Westminster Confession of Faith, Chapter 1: The Perfection of Scripture
The Confessional position regarding the ability of the Bible to give revelation necessary unto salvation is expressed in section 6 in terms of the Bible's inherent perfection. What we require to know in order to give glory to God and find salvation for ourselves is there. The Bible is up to its task and its promise. The Bible does not give exhaustive knowledge; it gives true knowledge. And the knowledge it gives is what is necessary for our good.
There is a clear polemic here against an unwarranted traditionism. Roman Catholicism claimed for herself the custodianship of what is knowable, but unwritten, about God. The testimony of tradition was vital to supplement the imperfections of the Bible. But as Wayne Spear reminds us in To Glorify and Enjoy God, "the sufficiency of Scripture was a charter of freedom for God's people". The Reformation stress on the perfection of the Bible liberated the people of God from reliance on tradition.
The complex of statements in which the perfection of Scripture is expressed is as follows:
the Bible contains all that man needs to know for God's glory;
the Bible contains all that man needs to know for his own salvation, faith and life;
the Bible either expressly sets these items before us; or
these can be deduced from Scripture by 'good and necessary consequence'.
The perfection of Scripture does not mean that for any and every question it is possible to look up an index and find a proof-text; it means that the truth that is contained therein, and conveyed to us either directly (by the bald statements of the text) or indirectly (by the logical implications of the text), is truth to which no more truth requires to be added for our purposes in this present world.
'Good and necessary consequence' follows from the nature of truth. Propositions alone can be said to be true or false. The Confessional position is that God's word is truth; every proposition has to be affirmed as true. It follows, therefore, that a valid inference from a true proposition will be true also. For example, in Romans 5:12 we have the proposition 'all have sinned'. This is a true proposition; the statement 'all children have sinned' is a valid inference from it, and therefore a true proposition in itself. If we make valid inferences from Scriptural propositions, we will have true propositions.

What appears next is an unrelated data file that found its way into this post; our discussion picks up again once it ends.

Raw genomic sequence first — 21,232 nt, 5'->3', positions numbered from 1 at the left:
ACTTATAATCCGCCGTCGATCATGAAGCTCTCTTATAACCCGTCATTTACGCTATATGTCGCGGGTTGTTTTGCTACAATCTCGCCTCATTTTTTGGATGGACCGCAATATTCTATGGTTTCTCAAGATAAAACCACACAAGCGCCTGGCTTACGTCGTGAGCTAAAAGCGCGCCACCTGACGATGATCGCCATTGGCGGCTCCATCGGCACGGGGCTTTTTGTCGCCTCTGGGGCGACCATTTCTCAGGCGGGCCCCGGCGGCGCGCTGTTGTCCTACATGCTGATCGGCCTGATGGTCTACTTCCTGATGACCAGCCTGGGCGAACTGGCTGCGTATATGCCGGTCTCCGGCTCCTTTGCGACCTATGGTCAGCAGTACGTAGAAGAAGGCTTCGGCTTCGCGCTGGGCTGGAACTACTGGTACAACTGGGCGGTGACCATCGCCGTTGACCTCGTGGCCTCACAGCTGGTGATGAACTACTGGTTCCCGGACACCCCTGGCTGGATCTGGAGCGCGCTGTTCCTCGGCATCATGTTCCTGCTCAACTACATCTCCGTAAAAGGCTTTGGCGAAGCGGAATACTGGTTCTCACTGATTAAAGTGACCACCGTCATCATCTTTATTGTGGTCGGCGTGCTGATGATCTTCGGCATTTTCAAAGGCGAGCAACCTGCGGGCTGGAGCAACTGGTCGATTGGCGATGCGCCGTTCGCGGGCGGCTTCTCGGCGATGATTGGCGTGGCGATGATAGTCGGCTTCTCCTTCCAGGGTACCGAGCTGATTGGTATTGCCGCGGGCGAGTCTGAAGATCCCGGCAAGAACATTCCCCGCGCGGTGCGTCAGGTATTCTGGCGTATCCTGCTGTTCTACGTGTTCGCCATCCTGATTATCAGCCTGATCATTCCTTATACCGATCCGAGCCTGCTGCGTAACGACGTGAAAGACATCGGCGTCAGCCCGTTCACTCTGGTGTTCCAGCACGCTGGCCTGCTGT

George Gillespie reminds us of the importance of this. For many of his beliefs, he said, "no express Scripture will prove it" (Worldly Saints, p.143). No express Scripture will prove infant baptism, exclusive psalmody or even the doctrine of the Trinity; but this does not make them untrue doctrines. These can all be validly inferred from the true propositions of the Bible. Any deduction from Scripture that is logical and valid is to be regarded as authoritative and infallible.
It is possible, of course, to make an invalid deduction from a true statement that will give you a true proposition, not because of the inference but for other reasons. To say 'it is wet in Edinburgh today because it is wet in Back' is to make an invalid deduction; but it may well be wet in Edinburgh. Similarly, many preachers have made invalid deductions from the propositions of their texts and still preached the truth. Or, as James Denney would say, "that is the truth, but it is not the truth taught in my text."
All our inferences and deductions from Scriptural propositions are to be examined in the light of Scripture. That Christ says to sinners "Come unto me" might, with validity, yield the inference that a sinner is able, by the power of contrary choice, to come to Christ. But weighed in the Bible's own light, the conclusion is unwarranted. More information is required. The sinner's coming requires the intervention of grace.
The Confession is making Scripture, not logic, our guide. All our propositions must have a Scriptural foundation; you do not know, as Samuel Johnson put it, where deviation from truth will end.
The statement of the Bible's perfection is qualified in two ways. Inward illumination is required if we are to understand the doctrines of Scripture in a saving manner. Inspiration is the uncovering of new truths; illumination is the explaining of old truths. All who were inspired were illuminated; not all who are illuminated are inspired. The apostles and prophets were inspired by God for the public purpose of making the truth known; all of God's children are illuminated by the Holy Spirit for the personal purpose of making the truth effectual.
The second qualification is that there are some particulars for which the Bible lays down no specific rules. These are circumstances which concern the day-to-day running of the church; circumstances which affect any public organisation. Not that the church is just any kind of public organisation. But, like such organisations, there are certain points which can only be governed by general principles. Where will we meet? At what time? How often?
Cunningham explains: The circumstances referred to in the Confession, judging from the principles that have usually been held by Presbyterians upon this subject are such as these, provisions and arrangements concerning the external conveniences for and the necessary accompaniments of the worship of God and the government of the church. Theological Lectures, p.493